Galactic Attack is a 1980 space combat simulator video game written by Robert Woodhead for the Apple II and published by the company he co-founded, Siro-Tech. It is a single-player adaptation of the game Empire from the PLATO mainframe network.
Terrorist is a real-time, two player strategy game developed by Steven Pederson of Edu-Ware Services in 1980 for the Apple II. One player plays the government authority, while the other plays a terrorist organization in three scenarios: the capture of a building and taking of hostages, air piracy, and nuclear blackmail. Players make their moves at the same time through the use of game paddles. Winner and loser is judged by an elaborate scoring system based upon the government player's societal values and the terrorist player's goals.
Network is a real-time, two player business simulation game developed by David Mullich for the Apple II in 1980.
SoftSide is a defunct computer magazine, begun in October 1978 by Roger Robitaille and published by SoftSide Publications of Milford, New Hampshire.
Quality Software is a defunct American software developer and publisher which created games, business software, and development tools for the Exidy Sorcerer, Apple II, and Atari 8-bit family in the late 1970s and early 1980s. Asteroids in Space, a Quality Software title created by programmer Bruce Wallace, was voted one of the most popular software titles of 1978-80 by Softalk magazine.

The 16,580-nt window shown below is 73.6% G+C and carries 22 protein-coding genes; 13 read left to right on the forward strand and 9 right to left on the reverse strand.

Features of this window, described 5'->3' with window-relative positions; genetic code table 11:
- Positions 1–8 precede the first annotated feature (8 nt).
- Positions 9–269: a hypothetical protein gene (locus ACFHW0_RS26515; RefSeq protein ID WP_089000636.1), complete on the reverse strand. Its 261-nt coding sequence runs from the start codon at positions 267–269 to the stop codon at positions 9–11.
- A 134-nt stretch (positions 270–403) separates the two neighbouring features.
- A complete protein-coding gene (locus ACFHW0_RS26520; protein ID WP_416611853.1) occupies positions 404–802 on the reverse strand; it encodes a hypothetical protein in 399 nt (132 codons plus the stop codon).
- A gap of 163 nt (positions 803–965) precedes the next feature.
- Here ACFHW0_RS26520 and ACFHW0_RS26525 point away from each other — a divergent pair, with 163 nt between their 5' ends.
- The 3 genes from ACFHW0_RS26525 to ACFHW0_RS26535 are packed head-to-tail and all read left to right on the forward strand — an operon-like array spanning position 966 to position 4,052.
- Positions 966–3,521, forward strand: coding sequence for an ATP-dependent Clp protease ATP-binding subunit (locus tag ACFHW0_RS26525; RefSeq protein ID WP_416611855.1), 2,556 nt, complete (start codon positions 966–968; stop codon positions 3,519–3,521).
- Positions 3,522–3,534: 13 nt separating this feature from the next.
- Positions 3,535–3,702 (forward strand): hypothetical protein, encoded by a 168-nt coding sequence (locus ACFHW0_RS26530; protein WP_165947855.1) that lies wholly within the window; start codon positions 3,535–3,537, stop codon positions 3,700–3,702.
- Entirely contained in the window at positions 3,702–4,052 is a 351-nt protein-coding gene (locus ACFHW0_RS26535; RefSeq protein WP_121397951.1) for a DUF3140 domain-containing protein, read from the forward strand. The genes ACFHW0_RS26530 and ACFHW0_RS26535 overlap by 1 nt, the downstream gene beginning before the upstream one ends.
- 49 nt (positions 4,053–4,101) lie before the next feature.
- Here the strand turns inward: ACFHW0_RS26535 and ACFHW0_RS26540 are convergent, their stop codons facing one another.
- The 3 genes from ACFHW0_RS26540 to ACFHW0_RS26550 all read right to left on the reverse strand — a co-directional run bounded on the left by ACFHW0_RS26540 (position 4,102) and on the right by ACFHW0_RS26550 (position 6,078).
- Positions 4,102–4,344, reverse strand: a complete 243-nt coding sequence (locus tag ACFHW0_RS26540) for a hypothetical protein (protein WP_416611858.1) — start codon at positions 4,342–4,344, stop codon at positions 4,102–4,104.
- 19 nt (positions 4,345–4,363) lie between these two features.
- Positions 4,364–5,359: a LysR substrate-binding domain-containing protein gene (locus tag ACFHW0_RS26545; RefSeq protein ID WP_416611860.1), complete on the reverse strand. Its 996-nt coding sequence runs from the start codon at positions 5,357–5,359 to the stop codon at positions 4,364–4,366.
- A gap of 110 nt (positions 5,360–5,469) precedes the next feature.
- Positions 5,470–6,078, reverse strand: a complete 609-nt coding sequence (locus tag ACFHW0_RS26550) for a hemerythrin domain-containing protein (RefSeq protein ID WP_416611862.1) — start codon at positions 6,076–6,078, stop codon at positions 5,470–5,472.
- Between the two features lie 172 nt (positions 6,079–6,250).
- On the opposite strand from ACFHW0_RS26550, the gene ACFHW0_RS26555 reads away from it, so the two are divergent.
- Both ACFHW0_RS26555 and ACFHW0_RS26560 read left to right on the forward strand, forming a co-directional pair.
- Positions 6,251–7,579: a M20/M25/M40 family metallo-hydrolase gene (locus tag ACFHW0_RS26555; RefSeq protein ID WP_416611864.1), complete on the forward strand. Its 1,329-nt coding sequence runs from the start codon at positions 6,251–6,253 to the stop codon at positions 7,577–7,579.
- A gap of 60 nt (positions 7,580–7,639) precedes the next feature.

Beneath Apple Manor is a roguelike game written by Don Worth for the Apple II and published by The Software Factory in 1978. Higher resolution "Special Editions" were released in 1982 and 1983, through Quality Software, for the Apple II and Atari 8-bit family. It was one of the first video games to use procedural generation.
Global War is a 1979 video game published by Muse Software for the Apple II. It was written in Applesoft BASIC by Alan M. Boyd.
Space and Sport Games is a 1980 collection of video games published by Creative Computing.
ABM is a clone of Atari, Inc.'s Missile Command arcade game for the 32K Apple II. It was programmed by Silas Warner and published by Muse Software in 1980.
Purser's Magazine was a computer magazine by Robert Elliott Purser and edited by Mary Ann Dobson.
Sorcerer of Siva is a 1981 video game published by Automated Simulations for the Apple II and TRS-80. The last standalone Dunjonquest game, Sorcerer of Siva is not as large as the major releases in the series, but also not as small as the MicroQuests.
Instant Software was a company that produced game, utility, and education software in the late 1970s and early 1980s primarily for the TRS-80 line of home computers. Instant Software was a subsidiary of Kilobaud Microcomputing, headquartered in Peterborough, New Hampshire and run by Wayne Green.
Galaxy is a 1981 video game published by Avalon Hill and developed by Microcomputer Games for the Apple II, TRS-80, Atari 8-bit family, Commodore PET, Commodore 64, IBM PC compatibles, FM-7, and Texas Instruments TI-99/4A. It was originally published as Galactic Empires by Powersoft, Inc. in 1979.